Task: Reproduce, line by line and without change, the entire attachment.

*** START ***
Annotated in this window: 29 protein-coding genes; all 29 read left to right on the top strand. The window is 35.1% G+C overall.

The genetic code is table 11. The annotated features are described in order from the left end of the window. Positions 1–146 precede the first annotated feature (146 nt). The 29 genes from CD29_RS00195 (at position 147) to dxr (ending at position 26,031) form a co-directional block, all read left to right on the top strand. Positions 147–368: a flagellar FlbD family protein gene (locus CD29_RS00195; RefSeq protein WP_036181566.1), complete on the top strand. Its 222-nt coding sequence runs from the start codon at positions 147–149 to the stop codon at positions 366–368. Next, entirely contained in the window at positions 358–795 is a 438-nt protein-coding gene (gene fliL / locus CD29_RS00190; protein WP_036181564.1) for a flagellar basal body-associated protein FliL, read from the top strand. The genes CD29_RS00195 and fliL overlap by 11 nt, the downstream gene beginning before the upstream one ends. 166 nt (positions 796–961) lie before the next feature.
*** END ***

Annotated in this window: 29 protein-coding genes; all 29 read left to right on the top strand. The window is 35.1% G+C overall.

The genetic code is table 11. The annotated features are described in order from the left end of the window. Positions 1–146 precede the first annotated feature (146 nt). The 29 genes from CD29_RS00195 (at position 147) to dxr (ending at position 26,031) form a co-directional block, all read left to right on the top strand. Positions 147–368: a flagellar FlbD family protein gene (locus CD29_RS00195; RefSeq protein WP_036181566.1), complete on the top strand. Its 222-nt coding sequence runs from the start codon at positions 147–149 to the stop codon at positions 366–368. Next, entirely contained in the window at positions 358–795 is a 438-nt protein-coding gene (gene fliL / locus CD29_RS00190; protein WP_036181564.1) for a flagellar basal body-associated protein FliL, read from the top strand. The genes CD29_RS00195 and fliL overlap by 11 nt, the downstream gene beginning before the upstream one ends. 166 nt (positions 796–961) lie before the next feature.